Relief SCENE:Refugees
At Least 16 Dead On Smuggling Route
Claims International Warship Refused To Help Desperate Somalis
04/15/2011
While Somalia Report earlier this week revealed a new people-smuggling route taking Somalis fleeing conflict to South Africa via the Kenyan port of Mombasa, the traditional route across the Gulf of Aden to Yemen continues to claim lives.

The UN Refugee Agency (UNHCR) said Friday that sixteen had drowned and five were missing, most of them Somalis, as they attempted to cross the stretch of water.

On Wednesday, a boat carrying 45 Somali refugees from Mogadishu and Hiran sank just two kilometers off the Yemeni coast. Fifteen drowned and five are missing, while the rest swam ashore and were received by UNCHR. The boat left Bosaso in Puntland, a regular departure point, on Monday, and immediately hit rough seas, forcing the passengers to bail out water during the crossing. As is common practice, the smugglers refused to approach the Yemeni shore despite the precarious condition of the ship, which ultimately sank.

During their ordeal at sea, survivors said that a cargo vessel and an international warship – one of many sent to the Gulf of Aden to combat piracy – came close to the boat but ignored their screams for assistance. However, as the boat was moving in heavy waves, it was not clear if the passing vessels actually saw the refugees' attempts to signal for help. UNHCR nonetheless called the alleged incident "disturbing" and appealed to shipmasters to rescue any seafarers in distress.

"Any boat has an obligation under international maritime law as well as international human rights and humanitarian law to help any ship or persons in distress," Edward Leposky, a UN spokesperson based in Aden, told Somalia Report. "There is a long-standing tradition of ships honoring the principle of rescue at sea and UNHCR would like to see this upheld."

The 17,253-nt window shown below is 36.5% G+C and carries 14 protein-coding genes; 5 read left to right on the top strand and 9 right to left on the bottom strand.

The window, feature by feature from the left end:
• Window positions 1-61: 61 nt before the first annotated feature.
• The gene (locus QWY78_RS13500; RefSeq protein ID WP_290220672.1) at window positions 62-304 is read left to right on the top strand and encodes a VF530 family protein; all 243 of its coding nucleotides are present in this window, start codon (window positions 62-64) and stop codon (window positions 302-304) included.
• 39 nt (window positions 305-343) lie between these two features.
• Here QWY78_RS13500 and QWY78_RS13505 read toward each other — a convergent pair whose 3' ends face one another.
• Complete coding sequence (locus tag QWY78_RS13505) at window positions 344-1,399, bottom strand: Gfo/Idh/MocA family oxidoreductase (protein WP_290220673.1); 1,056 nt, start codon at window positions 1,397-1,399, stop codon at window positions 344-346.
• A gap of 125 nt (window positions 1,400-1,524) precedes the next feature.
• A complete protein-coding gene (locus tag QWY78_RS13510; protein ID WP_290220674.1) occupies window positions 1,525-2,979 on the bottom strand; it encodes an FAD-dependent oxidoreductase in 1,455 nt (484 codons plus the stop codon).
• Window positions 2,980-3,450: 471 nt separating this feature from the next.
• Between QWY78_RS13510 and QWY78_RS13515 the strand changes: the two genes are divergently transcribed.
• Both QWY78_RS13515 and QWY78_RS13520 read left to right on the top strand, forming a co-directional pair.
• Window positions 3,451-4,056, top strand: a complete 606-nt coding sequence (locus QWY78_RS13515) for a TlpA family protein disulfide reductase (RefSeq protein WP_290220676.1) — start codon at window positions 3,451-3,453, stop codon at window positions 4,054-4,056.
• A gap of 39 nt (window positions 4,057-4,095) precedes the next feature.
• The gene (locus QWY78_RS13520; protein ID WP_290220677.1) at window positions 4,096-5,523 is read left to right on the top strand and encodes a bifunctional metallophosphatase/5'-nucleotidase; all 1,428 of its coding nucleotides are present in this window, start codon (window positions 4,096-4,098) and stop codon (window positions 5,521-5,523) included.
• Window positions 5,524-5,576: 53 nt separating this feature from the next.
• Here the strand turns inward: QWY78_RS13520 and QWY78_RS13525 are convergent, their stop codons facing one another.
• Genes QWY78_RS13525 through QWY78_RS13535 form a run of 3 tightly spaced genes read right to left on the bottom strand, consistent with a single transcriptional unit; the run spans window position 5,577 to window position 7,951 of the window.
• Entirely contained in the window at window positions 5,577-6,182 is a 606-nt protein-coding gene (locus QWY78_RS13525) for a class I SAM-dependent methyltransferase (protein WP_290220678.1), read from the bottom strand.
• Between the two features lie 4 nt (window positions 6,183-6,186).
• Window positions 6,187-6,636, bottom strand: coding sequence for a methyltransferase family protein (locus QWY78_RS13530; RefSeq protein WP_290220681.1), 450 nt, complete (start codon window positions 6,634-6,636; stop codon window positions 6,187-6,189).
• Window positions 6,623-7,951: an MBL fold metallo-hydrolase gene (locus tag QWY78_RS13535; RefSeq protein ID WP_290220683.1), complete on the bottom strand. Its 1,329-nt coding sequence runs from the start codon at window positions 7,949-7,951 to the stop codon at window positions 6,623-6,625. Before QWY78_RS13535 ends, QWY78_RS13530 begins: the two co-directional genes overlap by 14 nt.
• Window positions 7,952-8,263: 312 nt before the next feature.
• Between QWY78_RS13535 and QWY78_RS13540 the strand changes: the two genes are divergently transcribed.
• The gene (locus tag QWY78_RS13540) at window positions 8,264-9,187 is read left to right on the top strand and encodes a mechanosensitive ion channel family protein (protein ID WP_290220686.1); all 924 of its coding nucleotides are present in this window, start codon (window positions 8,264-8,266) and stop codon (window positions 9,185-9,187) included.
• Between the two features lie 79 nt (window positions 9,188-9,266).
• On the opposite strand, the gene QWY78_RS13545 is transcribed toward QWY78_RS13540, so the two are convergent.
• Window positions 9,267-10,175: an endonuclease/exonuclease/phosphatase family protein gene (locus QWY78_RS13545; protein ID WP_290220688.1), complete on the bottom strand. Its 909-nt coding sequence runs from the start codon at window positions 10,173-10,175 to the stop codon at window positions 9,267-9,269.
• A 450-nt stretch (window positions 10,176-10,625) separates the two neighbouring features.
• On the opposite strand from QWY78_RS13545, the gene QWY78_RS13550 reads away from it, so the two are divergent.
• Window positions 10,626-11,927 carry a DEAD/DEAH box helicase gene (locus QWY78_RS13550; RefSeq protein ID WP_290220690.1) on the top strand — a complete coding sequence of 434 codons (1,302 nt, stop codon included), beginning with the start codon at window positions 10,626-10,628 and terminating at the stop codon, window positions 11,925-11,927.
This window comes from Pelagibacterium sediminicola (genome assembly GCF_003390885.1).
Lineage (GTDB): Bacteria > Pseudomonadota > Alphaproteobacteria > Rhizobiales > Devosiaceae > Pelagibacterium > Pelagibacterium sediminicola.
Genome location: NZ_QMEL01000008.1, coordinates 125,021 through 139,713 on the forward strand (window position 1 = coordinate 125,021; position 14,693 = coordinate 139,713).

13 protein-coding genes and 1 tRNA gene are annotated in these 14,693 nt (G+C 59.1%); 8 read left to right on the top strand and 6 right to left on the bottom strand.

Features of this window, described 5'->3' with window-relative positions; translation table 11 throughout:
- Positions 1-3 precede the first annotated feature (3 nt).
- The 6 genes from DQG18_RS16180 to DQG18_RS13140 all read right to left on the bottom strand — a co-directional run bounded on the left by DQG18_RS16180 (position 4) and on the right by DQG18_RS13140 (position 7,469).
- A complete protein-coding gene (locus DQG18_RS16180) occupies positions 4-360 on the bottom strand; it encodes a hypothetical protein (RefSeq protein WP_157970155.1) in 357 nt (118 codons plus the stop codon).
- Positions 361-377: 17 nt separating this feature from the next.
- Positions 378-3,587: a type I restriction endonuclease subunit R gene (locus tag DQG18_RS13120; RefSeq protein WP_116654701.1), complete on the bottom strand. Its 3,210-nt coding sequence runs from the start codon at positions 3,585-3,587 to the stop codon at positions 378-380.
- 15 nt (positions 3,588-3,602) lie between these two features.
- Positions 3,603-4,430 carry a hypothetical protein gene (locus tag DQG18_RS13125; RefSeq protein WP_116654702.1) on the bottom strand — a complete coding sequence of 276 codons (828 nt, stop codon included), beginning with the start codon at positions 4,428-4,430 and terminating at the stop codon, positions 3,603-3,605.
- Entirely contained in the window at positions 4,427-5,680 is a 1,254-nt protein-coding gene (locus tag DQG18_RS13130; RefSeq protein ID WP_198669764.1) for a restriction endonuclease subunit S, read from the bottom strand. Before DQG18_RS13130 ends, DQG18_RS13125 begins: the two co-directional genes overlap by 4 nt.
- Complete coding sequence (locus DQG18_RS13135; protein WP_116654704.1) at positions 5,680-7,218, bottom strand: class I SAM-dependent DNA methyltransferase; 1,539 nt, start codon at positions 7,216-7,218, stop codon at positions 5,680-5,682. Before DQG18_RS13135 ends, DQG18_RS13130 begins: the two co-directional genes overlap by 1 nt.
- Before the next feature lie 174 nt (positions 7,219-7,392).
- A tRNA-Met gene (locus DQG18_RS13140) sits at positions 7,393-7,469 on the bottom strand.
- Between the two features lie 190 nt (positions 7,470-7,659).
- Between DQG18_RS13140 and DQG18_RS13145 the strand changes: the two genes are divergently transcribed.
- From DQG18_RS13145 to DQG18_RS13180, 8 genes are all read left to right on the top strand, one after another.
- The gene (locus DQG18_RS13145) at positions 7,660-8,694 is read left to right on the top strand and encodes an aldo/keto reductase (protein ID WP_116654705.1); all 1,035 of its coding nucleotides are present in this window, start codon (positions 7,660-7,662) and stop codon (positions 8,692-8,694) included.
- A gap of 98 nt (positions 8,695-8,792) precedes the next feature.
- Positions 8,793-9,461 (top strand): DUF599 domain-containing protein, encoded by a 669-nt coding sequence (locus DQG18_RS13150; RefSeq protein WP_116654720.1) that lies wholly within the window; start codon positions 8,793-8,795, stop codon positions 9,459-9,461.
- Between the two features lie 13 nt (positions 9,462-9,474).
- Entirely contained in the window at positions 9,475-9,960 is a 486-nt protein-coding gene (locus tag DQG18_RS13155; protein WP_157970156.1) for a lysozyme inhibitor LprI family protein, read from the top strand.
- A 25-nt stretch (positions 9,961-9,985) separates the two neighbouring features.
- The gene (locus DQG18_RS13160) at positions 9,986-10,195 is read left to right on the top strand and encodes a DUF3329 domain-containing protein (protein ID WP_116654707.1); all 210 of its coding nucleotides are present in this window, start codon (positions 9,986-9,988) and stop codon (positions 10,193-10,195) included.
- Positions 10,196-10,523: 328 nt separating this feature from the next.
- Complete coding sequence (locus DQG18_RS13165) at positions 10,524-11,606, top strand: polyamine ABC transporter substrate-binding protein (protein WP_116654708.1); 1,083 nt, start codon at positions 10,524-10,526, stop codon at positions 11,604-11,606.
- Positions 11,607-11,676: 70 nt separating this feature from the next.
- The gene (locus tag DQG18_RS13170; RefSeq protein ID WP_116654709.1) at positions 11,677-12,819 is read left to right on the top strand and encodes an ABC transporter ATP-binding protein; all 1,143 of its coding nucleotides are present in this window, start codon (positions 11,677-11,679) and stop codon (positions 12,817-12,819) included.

Wing Commander Paddy O'Kennedy, spokesman for the European Union Naval Force Somalia, one of the organizations operating anti-piracy missions in the area, said he had not heard of the alleged incident but was sure that no warship had deliberately ignored seafarers in need of help.

"We are obliged to assist ... we have done it in the past and will do it in the future if there is an issue of safety of lives at sea," he told Somalia Report. "I can't speak for NATO and the Combined Maritime Forces, but I can guarantee any naval vessel in the world would react in the same way."

In another incident, a boat carrying 77 Ethiopians and two Somalis pulled up short off the coast of Yemen, and the smugglers forced their passengers into the sea while in deep waters – once again a practice regularly undertaken by unscrupulous smugglers wishing to avoid detection by the Yemeni coastguard. An Ethiopian man drowned during the long swim to shore.

"Equally, UNHCR condemns the smugglers who overcrowd unsafe ships and set out in dangerous weather condition purely for profit with no consideration for the lives and well-being of their passengers," Leposky said.

At least 89 people drowned in the Gulf of Aden in January and February of this year, compared to 15 during the whole of 2010, UNCHR said. The agency blamed an increase in violence and inhumane treatment by smugglers of their human cargo.